N/APosted on - 11/23/2013
I am under AT&T for the past years. However, their service is very poor. I called on their Customer Service and asked for assistance. And they said they will re-register my number to fix the bad service. It works for some time but after few weeks, the bad service occurred again.
Then I decided to switched to Verizon on 2012. Their service was perfect for the first few months. But just like AT&T, I started getting dropped calls, my calls are choppy and more. I want to know if these companies have their priority lists wherein they will put their customers on the list so they can assist them and so we, their clients will receive better services?
I know that what I am asking is illegal. But I just wonder if they can give their clients a chance to test their service first and cancel the contract if the clients are not satisfied with the service. I heard about the bike companies where customers will be put on their priority lists and then let their clients to drop their contract if the service is poor.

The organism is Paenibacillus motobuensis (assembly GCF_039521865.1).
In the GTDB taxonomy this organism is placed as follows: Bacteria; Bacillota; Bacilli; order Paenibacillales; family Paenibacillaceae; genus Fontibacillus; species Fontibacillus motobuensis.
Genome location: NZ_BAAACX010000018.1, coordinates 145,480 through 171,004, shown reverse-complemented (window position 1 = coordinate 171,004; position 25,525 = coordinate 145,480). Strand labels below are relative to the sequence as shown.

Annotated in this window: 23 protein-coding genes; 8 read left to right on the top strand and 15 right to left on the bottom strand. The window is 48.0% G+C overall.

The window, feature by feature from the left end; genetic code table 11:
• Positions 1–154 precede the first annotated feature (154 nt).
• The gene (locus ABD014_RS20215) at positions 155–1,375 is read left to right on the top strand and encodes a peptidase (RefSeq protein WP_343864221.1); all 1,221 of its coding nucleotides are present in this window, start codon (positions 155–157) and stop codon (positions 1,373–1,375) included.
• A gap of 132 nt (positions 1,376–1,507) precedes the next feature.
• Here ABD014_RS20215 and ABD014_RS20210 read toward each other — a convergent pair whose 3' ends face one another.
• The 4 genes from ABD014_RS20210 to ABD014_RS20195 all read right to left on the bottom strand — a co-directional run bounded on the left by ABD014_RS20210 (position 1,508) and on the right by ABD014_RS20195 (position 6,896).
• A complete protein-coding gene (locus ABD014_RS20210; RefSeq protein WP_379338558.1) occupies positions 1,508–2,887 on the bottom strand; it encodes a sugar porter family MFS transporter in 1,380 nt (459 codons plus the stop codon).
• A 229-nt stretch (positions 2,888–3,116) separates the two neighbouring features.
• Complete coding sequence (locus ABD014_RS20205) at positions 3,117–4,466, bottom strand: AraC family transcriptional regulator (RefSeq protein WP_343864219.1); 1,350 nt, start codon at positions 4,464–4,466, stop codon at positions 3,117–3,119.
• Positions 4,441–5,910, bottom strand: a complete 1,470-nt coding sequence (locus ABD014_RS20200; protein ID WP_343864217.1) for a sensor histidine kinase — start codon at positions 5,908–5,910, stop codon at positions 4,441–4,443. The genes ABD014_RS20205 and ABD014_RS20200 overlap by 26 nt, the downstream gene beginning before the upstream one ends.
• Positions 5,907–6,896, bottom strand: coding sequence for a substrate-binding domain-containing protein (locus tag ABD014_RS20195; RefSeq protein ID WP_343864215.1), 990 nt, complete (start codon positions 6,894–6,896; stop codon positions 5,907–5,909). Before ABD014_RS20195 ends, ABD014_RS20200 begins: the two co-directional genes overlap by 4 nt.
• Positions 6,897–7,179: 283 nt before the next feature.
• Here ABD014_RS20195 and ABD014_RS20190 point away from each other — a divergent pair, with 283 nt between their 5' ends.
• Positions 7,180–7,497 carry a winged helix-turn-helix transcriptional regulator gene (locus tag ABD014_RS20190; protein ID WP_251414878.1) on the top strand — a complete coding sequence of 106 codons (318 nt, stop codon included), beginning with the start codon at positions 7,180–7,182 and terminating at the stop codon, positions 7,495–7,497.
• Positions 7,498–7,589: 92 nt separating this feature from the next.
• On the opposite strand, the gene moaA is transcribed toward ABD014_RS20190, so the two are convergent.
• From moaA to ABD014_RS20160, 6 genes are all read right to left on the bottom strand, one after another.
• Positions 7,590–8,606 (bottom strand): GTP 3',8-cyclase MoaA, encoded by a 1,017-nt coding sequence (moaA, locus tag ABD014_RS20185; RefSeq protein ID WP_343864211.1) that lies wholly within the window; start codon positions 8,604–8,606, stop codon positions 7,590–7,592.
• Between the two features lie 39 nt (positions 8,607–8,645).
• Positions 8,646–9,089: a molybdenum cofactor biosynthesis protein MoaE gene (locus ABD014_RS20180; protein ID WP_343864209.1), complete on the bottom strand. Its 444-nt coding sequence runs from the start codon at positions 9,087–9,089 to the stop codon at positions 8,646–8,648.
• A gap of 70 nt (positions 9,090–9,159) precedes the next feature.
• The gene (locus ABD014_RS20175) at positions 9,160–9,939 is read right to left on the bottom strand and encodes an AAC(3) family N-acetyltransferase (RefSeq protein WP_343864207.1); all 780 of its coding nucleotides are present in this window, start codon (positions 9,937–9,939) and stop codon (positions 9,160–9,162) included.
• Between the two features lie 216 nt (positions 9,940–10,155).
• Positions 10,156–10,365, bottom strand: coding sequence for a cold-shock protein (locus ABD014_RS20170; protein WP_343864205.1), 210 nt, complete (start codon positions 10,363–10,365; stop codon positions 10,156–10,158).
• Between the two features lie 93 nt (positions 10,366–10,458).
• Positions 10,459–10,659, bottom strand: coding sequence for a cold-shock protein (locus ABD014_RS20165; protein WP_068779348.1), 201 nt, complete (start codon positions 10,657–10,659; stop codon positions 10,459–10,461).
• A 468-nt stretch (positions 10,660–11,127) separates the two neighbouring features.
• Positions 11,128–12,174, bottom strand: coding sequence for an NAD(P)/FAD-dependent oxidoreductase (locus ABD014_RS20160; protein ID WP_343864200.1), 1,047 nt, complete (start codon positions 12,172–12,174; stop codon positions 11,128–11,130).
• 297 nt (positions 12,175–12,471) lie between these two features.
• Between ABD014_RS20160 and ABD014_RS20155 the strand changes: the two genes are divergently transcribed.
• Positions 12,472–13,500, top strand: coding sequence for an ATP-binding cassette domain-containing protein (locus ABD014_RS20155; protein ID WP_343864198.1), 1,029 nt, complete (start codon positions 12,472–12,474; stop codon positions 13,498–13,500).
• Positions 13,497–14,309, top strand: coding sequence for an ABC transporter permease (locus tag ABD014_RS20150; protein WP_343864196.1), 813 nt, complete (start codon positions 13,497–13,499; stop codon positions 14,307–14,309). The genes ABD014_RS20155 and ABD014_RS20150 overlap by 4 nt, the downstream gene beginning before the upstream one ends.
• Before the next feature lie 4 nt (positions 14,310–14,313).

Can companies afford new users priority on network?
You are not the only one how experience this type of problem, and AT&T is not the only company that does the same trick on new users, and if you look closely to the 20 page contract and read it carefully you can find that the company have the right to drop your connection speed to a certain level which you have already signed and agreed on it.
There is nothing you can do now except to wait till the contract expires after that here is some tips to not fall in this trap again:
1. Read the contract in front of the agent completely and ask to remove this term if you see it.
2. Ask the agent to write down a new term in the contract confirming that the connection speed will remain the same through the whole time that is agreed on the contract.
3. The smaller the contract and the less terms it has the better, if they hand you a 50 page contract then it is defiantly a trap.
This is just some of many Tips to not fall in this "legal trap" which is protected under the "low doesn't protect the fools" code.